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As a non-native English speaker, I just realised that I have probably been pronouncing the word "national" wrong for 20+ years.

I have been pronouncing the "t", kind of like "nat-shoe-null" (but of course as one word :)

I didn't believe it when someone told me it's pronounced "na-shoe-null", so I had to look it up. And sure enough — none of the videos I could find pronounce the "t". Both British and American English. I was shocked.

I'm sure I've heard people say it all the time in movies, Youtube videos, etc., so now I'm really confused - do native English speakers ever pronounce the "t", or have I just been imagining it (perhaps with some help of confirmation bias)?

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    English spelling is weird. In “national”, you should change your perspective that there’s a letter “t” there — but really there’s the digraph “ti” instead, which functions effectively as an atomic letter and is pronounced like “sh” (another digraph). Note even in the word “digraph”, you see a “p”, but it’s not really there — it’s never pronounced — instead you’ve got the digraph “ph” which sounds like an “f”. Digraphs are effectively their own letters. The classic joke is “ghoti” sounds like “fish”, because you’ve got the “gh” from “enough”, the “o” from “women”, and the “ti” from “national”.
    – Dan Bron
    Sep 7, 2022 at 18:52
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    @DanBron That sounds like the start of a good answer.
    – Mitch
    Sep 7, 2022 at 19:04
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    @Mitch Glad to hear it — looking forward to reading yours.
    – Dan Bron
    Sep 7, 2022 at 19:06
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    No - that T is never pronounced that way. But your "nat-shoe-null" is (apart from the 'n' of 'null') very like our pronunciation of natural. Could that be where you've heard it? BTW, I think "National" is more like "nash-null" than "na-shoe-null". That 'shoe' syllable virtually disappears. (In the UK.) Sep 7, 2022 at 22:45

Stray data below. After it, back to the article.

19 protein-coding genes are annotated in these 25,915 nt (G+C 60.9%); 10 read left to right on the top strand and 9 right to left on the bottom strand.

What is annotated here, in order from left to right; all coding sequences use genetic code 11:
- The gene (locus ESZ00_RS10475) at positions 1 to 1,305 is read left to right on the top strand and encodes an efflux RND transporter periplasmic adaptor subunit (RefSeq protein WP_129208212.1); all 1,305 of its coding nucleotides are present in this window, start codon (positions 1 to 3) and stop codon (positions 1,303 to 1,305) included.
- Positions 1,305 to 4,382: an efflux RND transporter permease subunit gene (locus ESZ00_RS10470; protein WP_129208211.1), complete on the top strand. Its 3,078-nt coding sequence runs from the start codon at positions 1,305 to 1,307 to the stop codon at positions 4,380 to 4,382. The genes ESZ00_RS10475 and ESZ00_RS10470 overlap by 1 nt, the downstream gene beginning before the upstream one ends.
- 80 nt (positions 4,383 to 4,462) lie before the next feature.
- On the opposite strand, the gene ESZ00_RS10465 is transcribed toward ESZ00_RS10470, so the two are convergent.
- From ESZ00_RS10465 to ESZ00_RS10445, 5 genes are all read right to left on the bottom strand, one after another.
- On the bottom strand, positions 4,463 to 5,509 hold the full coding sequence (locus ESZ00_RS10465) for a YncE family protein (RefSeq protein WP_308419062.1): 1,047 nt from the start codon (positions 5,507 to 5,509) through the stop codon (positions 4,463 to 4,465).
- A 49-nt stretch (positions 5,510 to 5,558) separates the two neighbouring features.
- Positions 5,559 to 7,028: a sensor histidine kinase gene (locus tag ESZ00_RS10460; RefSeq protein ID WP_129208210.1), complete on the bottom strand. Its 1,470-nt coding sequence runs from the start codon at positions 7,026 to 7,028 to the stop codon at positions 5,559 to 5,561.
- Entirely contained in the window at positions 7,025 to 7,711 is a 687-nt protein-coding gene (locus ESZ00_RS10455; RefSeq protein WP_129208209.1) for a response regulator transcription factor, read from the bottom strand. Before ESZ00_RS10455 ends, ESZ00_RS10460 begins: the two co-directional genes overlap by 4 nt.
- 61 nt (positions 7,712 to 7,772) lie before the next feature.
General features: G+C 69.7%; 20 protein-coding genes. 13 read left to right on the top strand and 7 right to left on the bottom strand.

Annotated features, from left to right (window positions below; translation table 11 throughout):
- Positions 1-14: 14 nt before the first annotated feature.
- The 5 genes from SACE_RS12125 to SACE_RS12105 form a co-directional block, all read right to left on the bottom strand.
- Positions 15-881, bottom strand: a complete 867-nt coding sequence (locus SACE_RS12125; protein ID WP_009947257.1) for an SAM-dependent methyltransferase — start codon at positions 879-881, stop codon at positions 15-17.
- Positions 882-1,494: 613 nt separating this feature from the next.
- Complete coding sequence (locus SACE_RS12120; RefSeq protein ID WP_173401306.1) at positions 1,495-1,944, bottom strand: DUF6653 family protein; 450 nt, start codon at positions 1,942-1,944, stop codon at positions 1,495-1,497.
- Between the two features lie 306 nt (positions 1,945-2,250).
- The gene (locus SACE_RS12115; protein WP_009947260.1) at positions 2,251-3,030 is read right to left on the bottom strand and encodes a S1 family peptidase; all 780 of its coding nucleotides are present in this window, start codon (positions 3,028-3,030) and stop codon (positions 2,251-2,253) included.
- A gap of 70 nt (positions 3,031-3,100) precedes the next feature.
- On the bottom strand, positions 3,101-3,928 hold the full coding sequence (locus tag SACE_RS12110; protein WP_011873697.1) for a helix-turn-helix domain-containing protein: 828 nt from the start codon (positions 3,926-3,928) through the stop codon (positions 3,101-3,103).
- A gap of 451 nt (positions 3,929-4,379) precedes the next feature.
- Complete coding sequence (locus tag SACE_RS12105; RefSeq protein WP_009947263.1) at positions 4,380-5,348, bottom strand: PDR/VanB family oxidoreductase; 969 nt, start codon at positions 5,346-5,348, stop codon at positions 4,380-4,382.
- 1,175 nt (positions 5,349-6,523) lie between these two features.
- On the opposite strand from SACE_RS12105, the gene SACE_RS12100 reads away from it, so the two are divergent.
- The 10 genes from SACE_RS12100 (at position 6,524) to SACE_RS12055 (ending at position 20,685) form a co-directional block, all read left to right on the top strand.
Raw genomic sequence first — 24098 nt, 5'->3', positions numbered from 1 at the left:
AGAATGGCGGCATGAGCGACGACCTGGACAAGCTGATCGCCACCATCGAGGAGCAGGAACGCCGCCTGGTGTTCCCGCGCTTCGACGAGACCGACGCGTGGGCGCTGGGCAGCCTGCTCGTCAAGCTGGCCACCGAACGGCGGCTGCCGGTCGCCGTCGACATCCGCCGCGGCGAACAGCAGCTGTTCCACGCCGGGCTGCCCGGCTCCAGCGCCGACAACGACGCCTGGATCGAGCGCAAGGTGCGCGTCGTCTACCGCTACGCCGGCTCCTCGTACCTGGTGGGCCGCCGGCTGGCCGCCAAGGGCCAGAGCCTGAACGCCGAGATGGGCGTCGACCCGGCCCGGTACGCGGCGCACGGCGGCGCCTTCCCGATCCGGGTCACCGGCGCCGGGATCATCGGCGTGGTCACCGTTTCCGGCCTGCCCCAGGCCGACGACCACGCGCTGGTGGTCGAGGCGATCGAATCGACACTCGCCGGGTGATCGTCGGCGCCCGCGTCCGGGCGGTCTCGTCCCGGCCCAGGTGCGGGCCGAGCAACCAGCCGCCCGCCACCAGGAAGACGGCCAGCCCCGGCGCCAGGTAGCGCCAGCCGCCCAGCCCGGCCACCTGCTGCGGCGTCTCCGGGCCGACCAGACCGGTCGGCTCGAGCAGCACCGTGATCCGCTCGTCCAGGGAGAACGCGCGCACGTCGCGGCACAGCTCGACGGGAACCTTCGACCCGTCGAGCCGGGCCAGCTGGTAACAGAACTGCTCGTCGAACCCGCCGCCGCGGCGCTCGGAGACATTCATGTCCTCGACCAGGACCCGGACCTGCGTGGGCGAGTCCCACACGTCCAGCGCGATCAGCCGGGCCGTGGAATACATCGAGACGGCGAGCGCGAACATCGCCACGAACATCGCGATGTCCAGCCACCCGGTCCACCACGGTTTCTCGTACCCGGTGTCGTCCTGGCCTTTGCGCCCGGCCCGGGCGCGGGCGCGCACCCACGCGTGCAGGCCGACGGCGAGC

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    The comment by @DanBron explains why it's pronounced as it is (the 'ti' is a digraph) but I do wonder whether you pronounce other words containing the 'ti' digraph incorrectly. There are quite a lot of words like that such as "ration" "notion" and "patient". The difficulty is that there a few words like "patio" where the "t" and the "i" don't form a digraph. As with many words in English I'm afraid that you just have to learn the non-standard ones.
    – BoldBen
    Sep 7, 2022 at 23:06

1 Answer 1

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The -tion suffix is fairly common in English. The numbers in parentheses are number of dictionaries in which onelook.com https://onelook.com/?w=*tion&scwo=1&scwo=1&sswo=1 found the word.

In all these cases, it’s pronounced like “shun,” without much emphasis on the vowel.

“tion” also occurs within words, e.g., emotional, abolitionist, exhibitionism.

Although patio has a t sound, the ti in ratio is pronounced sh.

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  • This doesn't answer the question, which seems to be "Do native English speakers pronounce the T in national?"
    – shoover
    Sep 8, 2022 at 5:14
  • Oh, sorry. I didn’t properly save my earlier edits. @shoover
    – Xanne
    Sep 8, 2022 at 5:33

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